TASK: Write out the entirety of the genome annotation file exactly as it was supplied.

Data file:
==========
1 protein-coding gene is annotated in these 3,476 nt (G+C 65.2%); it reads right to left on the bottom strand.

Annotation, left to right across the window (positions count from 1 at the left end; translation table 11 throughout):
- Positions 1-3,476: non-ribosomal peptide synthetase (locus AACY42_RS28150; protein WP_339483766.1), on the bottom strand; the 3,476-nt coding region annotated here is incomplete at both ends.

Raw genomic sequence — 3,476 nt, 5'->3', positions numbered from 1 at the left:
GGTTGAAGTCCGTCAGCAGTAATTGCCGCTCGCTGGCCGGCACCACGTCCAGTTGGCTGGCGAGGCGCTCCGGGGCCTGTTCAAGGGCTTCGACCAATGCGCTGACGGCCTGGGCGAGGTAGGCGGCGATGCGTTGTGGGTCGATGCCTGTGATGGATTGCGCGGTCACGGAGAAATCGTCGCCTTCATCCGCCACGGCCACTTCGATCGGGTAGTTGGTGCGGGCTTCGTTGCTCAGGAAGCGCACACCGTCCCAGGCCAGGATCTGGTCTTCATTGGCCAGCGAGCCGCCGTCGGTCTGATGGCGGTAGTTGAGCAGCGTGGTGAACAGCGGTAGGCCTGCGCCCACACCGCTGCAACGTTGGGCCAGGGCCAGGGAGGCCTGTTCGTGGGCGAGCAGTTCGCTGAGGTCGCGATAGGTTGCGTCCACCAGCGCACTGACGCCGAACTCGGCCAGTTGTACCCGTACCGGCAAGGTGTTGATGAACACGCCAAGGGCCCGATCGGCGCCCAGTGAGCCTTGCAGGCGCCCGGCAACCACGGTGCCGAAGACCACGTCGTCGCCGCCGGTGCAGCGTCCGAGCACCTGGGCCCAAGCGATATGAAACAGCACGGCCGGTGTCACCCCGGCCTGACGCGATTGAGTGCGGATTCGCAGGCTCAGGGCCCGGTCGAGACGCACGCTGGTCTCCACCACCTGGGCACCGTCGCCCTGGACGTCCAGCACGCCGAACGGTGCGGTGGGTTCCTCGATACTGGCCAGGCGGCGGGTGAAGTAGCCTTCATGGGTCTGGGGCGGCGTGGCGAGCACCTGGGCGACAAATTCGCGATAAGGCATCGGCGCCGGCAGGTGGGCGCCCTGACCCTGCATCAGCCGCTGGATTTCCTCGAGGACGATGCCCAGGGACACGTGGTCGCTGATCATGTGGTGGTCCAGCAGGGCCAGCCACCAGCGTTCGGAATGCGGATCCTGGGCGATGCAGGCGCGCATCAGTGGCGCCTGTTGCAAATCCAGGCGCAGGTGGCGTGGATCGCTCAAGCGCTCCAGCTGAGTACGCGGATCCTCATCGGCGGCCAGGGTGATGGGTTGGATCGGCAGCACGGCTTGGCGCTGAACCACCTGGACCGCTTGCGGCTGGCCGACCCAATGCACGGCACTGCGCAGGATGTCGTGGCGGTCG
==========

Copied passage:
1 protein-coding gene is annotated in these 3,476 nt (G+C 65.2%); it reads right to left on the bottom strand.

Annotation, left to right across the window (positions count from 1 at the left end; translation table 11 throughout):
- Positions 1-3,476: non-ribosomal peptide synthetase (locus AACY42_RS28150; protein WP_339483766.1), on the bottom strand; the 3,476-nt coding region annotated here is incomplete at both ends.

Raw genomic sequence — 3,476 nt, 5'->3', positions numbered from 1 at the left:
GGTTGAAGTCCGTCAGCAGTAATTGCCGCTCGCTGGCCGGCACCACGTCCAGTTGGCTGGCGAGGCGCTCCGGGGCCTGTTCAAGGGCTTCGACCAATGCGCTGACGGCCTGGGCGAGGTAGGCGGCGATGCGTTGTGGGTCGATGCCTGTGATGGATTGCGCGGTCACGGAGAAATCGTCGCCTTCATCCGCCACGGCCACTTCGATCGGGTAGTTGGTGCGGGCTTCGTTGCTCAGGAAGCGCACACCGTCCCAGGCCAGGATCTGGTCTTCATTGGCCAGCGAGCCGCCGTCGGTCTGATGGCGGTAGTTGAGCAGCGTGGTGAACAGCGGTAGGCCTGCGCCCACACCGCTGCAACGTTGGGCCAGGGCCAGGGAGGCCTGTTCGTGGGCGAGCAGTTCGCTGAGGTCGCGATAGGTTGCGTCCACCAGCGCACTGACGCCGAACTCGGCCAGTTGTACCCGTACCGGCAAGGTGTTGATGAACACGCCAAGGGCCCGATCGGCGCCCAGTGAGCCTTGCAGGCGCCCGGCAACCACGGTGCCGAAGACCACGTCGTCGCCGCCGGTGCAGCGTCCGAGCACCTGGGCCCAAGCGATATGAAACAGCACGGCCGGTGTCACCCCGGCCTGACGCGATTGAGTGCGGATTCGCAGGCTCAGGGCCCGGTCGAGACGCACGCTGGTCTCCACCACCTGGGCACCGTCGCCCTGGACGTCCAGCACGCCGAACGGTGCGGTGGGTTCCTCGATACTGGCCAGGCGGCGGGTGAAGTAGCCTTCATGGGTCTGGGGCGGCGTGGCGAGCACCTGGGCGACAAATTCGCGATAAGGCATCGGCGCCGGCAGGTGGGCGCCCTGACCCTGCATCAGCCGCTGGATTTCCTCGAGGACGATGCCCAGGGACACGTGGTCGCTGATCATGTGGTGGTCCAGCAGGGCCAGCCACCAGCGTTCGGAATGCGGATCCTGGGCGATGCAGGCGCGCATCAGTGGCGCCTGTTGCAAATCCAGGCGCAGGTGGCGTGGATCGCTCAAGCGCTCCAGCTGAGTACGCGGATCCTCATCGGCGGCCAGGGTGATGGGTTGGATCGGCAGCACGGCTTGGCGCTGAACCACCTGGACCGCTTGCGGCTGGCCGACCCAATGCACGGCACTGCGCAGGATGTCGTGGCGGTCG